So, just saw something interesting. A british fellow named Lloyd made some very interesting points regarding spear usage at the "Lindy Beige" channel at youtube.com. After watching & listening, then assailing my heavy bag once more, I am convinced. Overarm grip is for throwing, and underarm grip is for fighting. Think about it in these terms: would you hold your sword upside down and attempt to cut and thrust with it? Of course not, and while a spear's weight/mass distibution is very different from that of a sword, they are generally both point-heavy, that is heavier towards the business end. Try holding a 2lb spear extended overhanded for thirty seconds or so, then compare with an underhanded grip with the haft resting along your forearm. Underhanded feels much more comfortable and doesnt put strain on the wrist. Jesse Eaton hit the nail on the head when he wrote " Try holding your (spear) under handed but roll your arm over for an over arm strike. You should find it quite easy to make a strike that is pretty much eye level. It isn't hard to get the reach you might need to say- stab some one in the face while being protected by the man in front of you with a shield". The technique he describes is a more physiologically correct way to get the same angle of attack as an overhand stab without trying to switch handgrip from the stronger underhanded grip. Lloyd's dry sense of humor and communicative abilities make his historical arms+armour youtube videos both enjoyable and informative. In another video, he proves that it is categorically impossible to draw a sword from a fantasy across-the-back scabbard. Very funny stuff. Steven, I would think that "authority" in the thrust would be quite important in spearfighting, especially if one's opponent is armoured, and that a more powerful thrust is more likely to be lethal. Better to deal a deep, sucking wound than a shallow tip-pierce, right?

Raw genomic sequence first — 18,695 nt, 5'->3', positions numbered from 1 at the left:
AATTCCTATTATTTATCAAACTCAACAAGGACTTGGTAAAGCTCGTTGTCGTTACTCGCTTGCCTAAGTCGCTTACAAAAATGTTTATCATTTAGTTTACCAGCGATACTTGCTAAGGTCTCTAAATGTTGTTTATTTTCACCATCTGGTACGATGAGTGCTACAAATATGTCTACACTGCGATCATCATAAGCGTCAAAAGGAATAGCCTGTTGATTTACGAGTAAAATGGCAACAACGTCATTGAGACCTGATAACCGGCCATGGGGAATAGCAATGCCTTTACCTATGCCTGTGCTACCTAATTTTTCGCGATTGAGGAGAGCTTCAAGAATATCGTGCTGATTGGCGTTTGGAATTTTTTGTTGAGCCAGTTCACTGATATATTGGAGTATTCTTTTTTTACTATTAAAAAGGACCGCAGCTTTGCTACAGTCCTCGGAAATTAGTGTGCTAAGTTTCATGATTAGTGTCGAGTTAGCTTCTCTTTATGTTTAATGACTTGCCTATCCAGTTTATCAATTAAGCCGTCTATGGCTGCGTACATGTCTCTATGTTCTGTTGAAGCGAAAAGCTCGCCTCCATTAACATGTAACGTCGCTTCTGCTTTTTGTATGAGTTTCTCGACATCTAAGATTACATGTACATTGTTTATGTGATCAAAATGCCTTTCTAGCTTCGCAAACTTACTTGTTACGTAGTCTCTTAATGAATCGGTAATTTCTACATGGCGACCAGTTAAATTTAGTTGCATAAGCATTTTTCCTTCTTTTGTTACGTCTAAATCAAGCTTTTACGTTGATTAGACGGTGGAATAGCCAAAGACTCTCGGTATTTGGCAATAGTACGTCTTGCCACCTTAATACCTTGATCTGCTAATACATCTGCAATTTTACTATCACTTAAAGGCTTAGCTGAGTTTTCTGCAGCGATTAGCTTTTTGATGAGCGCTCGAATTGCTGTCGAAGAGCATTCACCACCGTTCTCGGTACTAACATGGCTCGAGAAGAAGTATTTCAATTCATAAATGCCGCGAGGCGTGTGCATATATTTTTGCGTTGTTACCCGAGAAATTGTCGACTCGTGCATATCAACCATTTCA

"Resist your time- take a foothold outside it." Lord Acton
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Elling Polden




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PostPosted: Tue 04 May, 2010 11:05 am    Post subject:         Reply with quote

Overhand thrusts are actually a lot more powerfull than underhand, if you put your hip into them.
The overhand thrust can be compared to a boxing punch. By twisting you hips and putting your weight into the thrust, you can achieve an extremely powerfull thrust.

This said, the body has litte to no resistance against thrusts. Against a soft target (we tried a ham of pork) you dont even have to thrust. You can push the spear all the way thouh with a minimum of effort. Other test against pig carcases show that thrusts will go clean thrugh the ribcage without any problems.
Thus, the power isn't really needed unless you are trying to punch through armour.

Underhand is more flexible, and lets you do stuff like high-low feints. However, the primary use of the one handed spear is in a shield wall/formation context, where "rate of fire" and cooperation is more important than individual technique.
Also, the overhand grip gives a higher angle, increasing the chance that a thrust will slip over the opponents shield, which will be raised to the level of his eyes, minimum.

However, If you intend to "fence" with one handed spears, the underhand grip is definitely more flexible, and better suited.

"this [fight] looks curious, almost like a game. See, they are looking around them before they fall, to find a dry spot to fall on, or they are falling on their shields. Can you see blood on their cloths and weapons? No. This must be trickery."
-Reidar Sendeman, from King Sverre's Saga, 1201
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Craig Shackleton




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PostPosted: Tue 04 May, 2010 11:26 am    Post subject:         Reply with quote

The first technique of the spear in the Gladiatoria fechtbuchs is an overhand thrust from above. As far as I know the rest of the manual only uses overhand grips (at least, in one hand) for throws. There is one plate in the Wolfenbuttel manuscript that is not in the others and may depict an overhand thrust, but it may also be an overhand throw.

Still, it's clearly not exclusively used for throwing, at least in that system.

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Walter S




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PostPosted: Tue 04 May, 2010 11:56 am    Post subject:         Reply with quote